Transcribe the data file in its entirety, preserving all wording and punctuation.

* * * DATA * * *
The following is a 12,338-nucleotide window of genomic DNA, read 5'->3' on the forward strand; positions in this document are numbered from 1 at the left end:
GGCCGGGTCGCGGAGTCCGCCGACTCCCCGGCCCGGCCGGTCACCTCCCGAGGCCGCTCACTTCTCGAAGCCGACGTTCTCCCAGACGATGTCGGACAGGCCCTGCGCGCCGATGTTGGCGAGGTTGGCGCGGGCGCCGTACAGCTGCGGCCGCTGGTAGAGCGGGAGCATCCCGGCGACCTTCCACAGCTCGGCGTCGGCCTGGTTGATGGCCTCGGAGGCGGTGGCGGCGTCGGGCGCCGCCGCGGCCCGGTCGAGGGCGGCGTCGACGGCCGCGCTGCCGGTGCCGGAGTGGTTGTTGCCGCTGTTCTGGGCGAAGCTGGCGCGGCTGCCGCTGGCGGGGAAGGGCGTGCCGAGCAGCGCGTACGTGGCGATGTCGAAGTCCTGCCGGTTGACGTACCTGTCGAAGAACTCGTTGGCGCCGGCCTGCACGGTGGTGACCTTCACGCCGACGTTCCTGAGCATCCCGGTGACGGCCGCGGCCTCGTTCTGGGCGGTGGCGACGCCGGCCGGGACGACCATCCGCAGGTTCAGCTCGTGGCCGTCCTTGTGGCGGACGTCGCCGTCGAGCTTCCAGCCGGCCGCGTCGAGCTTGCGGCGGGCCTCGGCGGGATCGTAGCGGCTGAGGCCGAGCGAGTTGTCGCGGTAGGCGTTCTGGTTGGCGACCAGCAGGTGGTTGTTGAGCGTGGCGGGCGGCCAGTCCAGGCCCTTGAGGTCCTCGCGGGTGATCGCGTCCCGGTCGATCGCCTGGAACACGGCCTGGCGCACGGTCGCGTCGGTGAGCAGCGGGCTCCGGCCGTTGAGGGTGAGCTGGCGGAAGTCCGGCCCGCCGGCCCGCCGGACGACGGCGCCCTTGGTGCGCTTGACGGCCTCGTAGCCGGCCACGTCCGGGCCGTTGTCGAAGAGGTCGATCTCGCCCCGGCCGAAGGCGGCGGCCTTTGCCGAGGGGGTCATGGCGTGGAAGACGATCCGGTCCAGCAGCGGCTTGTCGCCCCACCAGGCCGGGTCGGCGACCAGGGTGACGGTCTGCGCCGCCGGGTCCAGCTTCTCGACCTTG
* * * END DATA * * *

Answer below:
The following is a 12,338-nucleotide window of genomic DNA, read 5'->3' on the forward strand; positions in this document are numbered from 1 at the left end:
GGCCGGGTCGCGGAGTCCGCCGACTCCCCGGCCCGGCCGGTCACCTCCCGAGGCCGCTCACTTCTCGAAGCCGACGTTCTCCCAGACGATGTCGGACAGGCCCTGCGCGCCGATGTTGGCGAGGTTGGCGCGGGCGCCGTACAGCTGCGGCCGCTGGTAGAGCGGGAGCATCCCGGCGACCTTCCACAGCTCGGCGTCGGCCTGGTTGATGGCCTCGGAGGCGGTGGCGGCGTCGGGCGCCGCCGCGGCCCGGTCGAGGGCGGCGTCGACGGCCGCGCTGCCGGTGCCGGAGTGGTTGTTGCCGCTGTTCTGGGCGAAGCTGGCGCGGCTGCCGCTGGCGGGGAAGGGCGTGCCGAGCAGCGCGTACGTGGCGATGTCGAAGTCCTGCCGGTTGACGTACCTGTCGAAGAACTCGTTGGCGCCGGCCTGCACGGTGGTGACCTTCACGCCGACGTTCCTGAGCATCCCGGTGACGGCCGCGGCCTCGTTCTGGGCGGTGGCGACGCCGGCCGGGACGACCATCCGCAGGTTCAGCTCGTGGCCGTCCTTGTGGCGGACGTCGCCGTCGAGCTTCCAGCCGGCCGCGTCGAGCTTGCGGCGGGCCTCGGCGGGATCGTAGCGGCTGAGGCCGAGCGAGTTGTCGCGGTAGGCGTTCTGGTTGGCGACCAGCAGGTGGTTGTTGAGCGTGGCGGGCGGCCAGTCCAGGCCCTTGAGGTCCTCGCGGGTGATCGCGTCCCGGTCGATCGCCTGGAACACGGCCTGGCGCACGGTCGCGTCGGTGAGCAGCGGGCTCCGGCCGTTGAGGGTGAGCTGGCGGAAGTCCGGCCCGCCGGCCCGCCGGACGACGGCGCCCTTGGTGCGCTTGACGGCCTCGTAGCCGGCCACGTCCGGGCCGTTGTCGAAGAGGTCGATCTCGCCCCGGCCGAAGGCGGCGGCCTTTGCCGAGGGGGTCATGGCGTGGAAGACGATCCGGTCCAGCAGCGGCTTGTCGCCCCACCAGGCCGGGTCGGCGACCAGGGTGACGGTCTGCGCCGCCGGGTCCAGCTTCTCGACCTTG